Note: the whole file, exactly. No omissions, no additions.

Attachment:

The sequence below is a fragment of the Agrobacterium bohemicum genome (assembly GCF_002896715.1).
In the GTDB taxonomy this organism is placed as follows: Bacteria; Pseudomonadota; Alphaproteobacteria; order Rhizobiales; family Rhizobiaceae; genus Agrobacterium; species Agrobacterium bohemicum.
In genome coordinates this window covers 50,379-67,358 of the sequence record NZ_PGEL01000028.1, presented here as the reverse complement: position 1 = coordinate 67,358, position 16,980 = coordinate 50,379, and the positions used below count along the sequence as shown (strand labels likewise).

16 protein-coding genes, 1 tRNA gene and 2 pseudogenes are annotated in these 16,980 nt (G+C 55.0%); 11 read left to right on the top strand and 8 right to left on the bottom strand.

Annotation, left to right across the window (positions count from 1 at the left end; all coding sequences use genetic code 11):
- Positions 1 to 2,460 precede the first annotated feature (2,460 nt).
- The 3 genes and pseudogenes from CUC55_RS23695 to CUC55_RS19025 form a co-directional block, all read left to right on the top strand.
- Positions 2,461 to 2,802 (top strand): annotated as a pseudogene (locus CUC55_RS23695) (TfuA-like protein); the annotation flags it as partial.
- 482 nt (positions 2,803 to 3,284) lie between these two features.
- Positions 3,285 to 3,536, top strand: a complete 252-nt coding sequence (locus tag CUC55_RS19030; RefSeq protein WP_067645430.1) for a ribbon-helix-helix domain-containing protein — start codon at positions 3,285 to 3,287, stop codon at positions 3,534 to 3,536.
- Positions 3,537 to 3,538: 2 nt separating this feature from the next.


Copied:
The sequence below is a fragment of the Agrobacterium bohemicum genome (assembly GCF_002896715.1).
In the GTDB taxonomy this organism is placed as follows: Bacteria; Pseudomonadota; Alphaproteobacteria; order Rhizobiales; family Rhizobiaceae; genus Agrobacterium; species Agrobacterium bohemicum.
In genome coordinates this window covers 50,379-67,358 of the sequence record NZ_PGEL01000028.1, presented here as the reverse complement: position 1 = coordinate 67,358, position 16,980 = coordinate 50,379, and the positions used below count along the sequence as shown (strand labels likewise).

16 protein-coding genes, 1 tRNA gene and 2 pseudogenes are annotated in these 16,980 nt (G+C 55.0%); 11 read left to right on the top strand and 8 right to left on the bottom strand.

Annotation, left to right across the window (positions count from 1 at the left end; all coding sequences use genetic code 11):
- Positions 1 to 2,460 precede the first annotated feature (2,460 nt).
- The 3 genes and pseudogenes from CUC55_RS23695 to CUC55_RS19025 form a co-directional block, all read left to right on the top strand.
- Positions 2,461 to 2,802 (top strand): annotated as a pseudogene (locus CUC55_RS23695) (TfuA-like protein); the annotation flags it as partial.
- 482 nt (positions 2,803 to 3,284) lie between these two features.
- Positions 3,285 to 3,536, top strand: a complete 252-nt coding sequence (locus tag CUC55_RS19030; RefSeq protein WP_067645430.1) for a ribbon-helix-helix domain-containing protein — start codon at positions 3,285 to 3,287, stop codon at positions 3,534 to 3,536.
- Positions 3,537 to 3,538: 2 nt separating this feature from the next.